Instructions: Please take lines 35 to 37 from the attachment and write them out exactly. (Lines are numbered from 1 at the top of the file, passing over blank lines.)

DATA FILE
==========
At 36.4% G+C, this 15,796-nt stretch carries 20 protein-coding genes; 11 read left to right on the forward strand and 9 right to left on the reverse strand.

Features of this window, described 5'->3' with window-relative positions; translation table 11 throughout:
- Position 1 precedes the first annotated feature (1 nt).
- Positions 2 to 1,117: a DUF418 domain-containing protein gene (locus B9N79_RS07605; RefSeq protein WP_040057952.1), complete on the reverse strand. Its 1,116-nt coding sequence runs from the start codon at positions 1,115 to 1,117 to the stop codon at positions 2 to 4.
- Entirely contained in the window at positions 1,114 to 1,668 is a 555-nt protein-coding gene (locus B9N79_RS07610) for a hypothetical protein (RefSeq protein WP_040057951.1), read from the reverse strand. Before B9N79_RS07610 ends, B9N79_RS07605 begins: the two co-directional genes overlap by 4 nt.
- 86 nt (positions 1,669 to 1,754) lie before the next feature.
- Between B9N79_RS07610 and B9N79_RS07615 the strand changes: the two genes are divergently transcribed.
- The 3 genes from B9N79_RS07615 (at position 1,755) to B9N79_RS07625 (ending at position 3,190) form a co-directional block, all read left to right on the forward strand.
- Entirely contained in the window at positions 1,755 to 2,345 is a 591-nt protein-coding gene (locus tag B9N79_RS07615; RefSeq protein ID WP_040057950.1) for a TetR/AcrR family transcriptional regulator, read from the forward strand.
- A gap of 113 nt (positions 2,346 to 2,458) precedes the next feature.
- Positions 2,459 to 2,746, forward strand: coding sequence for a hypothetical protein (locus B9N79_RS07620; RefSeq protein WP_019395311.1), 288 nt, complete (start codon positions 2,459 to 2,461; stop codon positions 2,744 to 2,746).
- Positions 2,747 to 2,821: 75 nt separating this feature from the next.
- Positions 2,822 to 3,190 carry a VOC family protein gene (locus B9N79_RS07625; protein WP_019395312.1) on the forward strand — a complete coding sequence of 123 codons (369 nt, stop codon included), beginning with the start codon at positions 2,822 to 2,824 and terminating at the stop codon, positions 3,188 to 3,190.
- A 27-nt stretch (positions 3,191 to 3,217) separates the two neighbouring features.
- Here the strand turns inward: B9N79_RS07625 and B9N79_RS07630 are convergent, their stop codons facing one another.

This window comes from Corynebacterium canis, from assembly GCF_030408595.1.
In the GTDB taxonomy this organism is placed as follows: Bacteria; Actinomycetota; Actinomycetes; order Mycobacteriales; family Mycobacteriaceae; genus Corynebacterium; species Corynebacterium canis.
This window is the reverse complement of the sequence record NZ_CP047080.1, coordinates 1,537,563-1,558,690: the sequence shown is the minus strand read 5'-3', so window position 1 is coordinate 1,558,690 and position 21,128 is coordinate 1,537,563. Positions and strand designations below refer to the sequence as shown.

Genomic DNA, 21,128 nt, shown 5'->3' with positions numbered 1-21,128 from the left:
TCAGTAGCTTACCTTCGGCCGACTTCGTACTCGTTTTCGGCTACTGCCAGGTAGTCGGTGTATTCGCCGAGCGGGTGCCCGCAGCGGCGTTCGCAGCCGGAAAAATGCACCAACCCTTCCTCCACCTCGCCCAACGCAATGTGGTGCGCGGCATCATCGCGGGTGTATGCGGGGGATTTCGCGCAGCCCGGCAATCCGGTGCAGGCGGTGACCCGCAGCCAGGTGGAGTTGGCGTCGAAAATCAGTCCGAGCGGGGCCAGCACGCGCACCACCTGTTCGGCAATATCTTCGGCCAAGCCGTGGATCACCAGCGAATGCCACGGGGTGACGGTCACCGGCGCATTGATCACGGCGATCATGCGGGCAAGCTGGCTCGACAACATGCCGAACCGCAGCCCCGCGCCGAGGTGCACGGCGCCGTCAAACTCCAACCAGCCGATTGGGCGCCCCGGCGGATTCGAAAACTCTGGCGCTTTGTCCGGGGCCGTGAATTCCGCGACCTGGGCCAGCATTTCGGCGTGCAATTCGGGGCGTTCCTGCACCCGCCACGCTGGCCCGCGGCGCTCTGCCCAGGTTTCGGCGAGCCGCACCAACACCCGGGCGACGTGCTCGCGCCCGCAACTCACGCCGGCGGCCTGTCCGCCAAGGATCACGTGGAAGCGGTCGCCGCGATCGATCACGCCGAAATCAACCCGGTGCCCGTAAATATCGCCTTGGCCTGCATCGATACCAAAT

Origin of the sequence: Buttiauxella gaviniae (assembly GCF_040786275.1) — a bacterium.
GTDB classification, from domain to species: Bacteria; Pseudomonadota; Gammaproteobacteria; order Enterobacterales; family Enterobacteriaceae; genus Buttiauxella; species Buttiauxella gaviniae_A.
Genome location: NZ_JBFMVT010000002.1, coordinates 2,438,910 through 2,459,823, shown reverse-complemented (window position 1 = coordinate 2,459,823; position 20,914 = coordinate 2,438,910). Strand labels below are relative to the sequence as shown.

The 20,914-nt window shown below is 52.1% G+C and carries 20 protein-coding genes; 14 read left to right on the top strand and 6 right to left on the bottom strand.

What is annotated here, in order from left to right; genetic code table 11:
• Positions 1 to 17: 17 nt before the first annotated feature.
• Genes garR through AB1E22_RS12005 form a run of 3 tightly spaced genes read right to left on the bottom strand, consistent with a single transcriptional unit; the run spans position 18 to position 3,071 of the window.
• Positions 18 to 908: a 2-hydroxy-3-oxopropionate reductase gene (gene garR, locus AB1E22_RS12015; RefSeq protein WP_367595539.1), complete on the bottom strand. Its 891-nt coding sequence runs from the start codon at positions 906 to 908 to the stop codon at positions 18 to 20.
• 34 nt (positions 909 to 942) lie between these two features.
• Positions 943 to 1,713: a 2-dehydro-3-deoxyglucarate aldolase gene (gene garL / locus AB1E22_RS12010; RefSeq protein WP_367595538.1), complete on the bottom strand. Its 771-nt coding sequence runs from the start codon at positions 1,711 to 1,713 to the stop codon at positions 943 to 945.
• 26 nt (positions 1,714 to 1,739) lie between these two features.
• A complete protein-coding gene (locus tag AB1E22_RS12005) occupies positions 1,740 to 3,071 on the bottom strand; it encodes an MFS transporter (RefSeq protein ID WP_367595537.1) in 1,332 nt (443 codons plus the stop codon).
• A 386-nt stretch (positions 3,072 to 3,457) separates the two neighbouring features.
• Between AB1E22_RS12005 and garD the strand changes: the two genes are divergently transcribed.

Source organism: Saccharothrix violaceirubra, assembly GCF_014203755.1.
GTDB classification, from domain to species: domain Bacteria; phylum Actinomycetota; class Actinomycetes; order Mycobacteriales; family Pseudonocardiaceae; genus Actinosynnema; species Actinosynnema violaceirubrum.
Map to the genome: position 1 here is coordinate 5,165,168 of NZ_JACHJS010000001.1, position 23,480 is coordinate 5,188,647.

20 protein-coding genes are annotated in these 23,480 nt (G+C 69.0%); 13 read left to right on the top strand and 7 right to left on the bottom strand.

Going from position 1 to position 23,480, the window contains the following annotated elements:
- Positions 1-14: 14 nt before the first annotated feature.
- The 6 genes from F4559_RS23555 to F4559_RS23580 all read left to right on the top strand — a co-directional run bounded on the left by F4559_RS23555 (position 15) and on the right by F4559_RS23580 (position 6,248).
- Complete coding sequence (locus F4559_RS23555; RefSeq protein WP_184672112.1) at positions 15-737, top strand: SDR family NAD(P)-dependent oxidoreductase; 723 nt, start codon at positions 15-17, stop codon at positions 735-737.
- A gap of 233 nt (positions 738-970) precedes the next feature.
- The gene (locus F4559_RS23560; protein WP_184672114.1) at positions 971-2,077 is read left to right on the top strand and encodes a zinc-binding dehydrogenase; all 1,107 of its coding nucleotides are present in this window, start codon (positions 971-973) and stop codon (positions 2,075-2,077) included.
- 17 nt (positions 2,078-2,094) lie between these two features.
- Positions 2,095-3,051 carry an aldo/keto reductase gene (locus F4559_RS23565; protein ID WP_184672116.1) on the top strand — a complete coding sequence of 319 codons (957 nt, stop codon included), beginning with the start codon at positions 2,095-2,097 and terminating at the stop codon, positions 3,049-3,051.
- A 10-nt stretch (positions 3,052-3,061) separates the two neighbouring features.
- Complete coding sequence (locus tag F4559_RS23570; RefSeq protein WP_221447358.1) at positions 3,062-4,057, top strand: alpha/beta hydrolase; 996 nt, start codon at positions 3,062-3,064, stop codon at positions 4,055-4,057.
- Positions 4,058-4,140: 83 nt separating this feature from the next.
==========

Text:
Source organism: Saccharothrix violaceirubra, assembly GCF_014203755.1.
GTDB classification, from domain to species: domain Bacteria; phylum Actinomycetota; class Actinomycetes; order Mycobacteriales; family Pseudonocardiaceae; genus Actinosynnema; species Actinosynnema violaceirubrum.
Map to the genome: position 1 here is coordinate 5,165,168 of NZ_JACHJS010000001.1, position 23,480 is coordinate 5,188,647.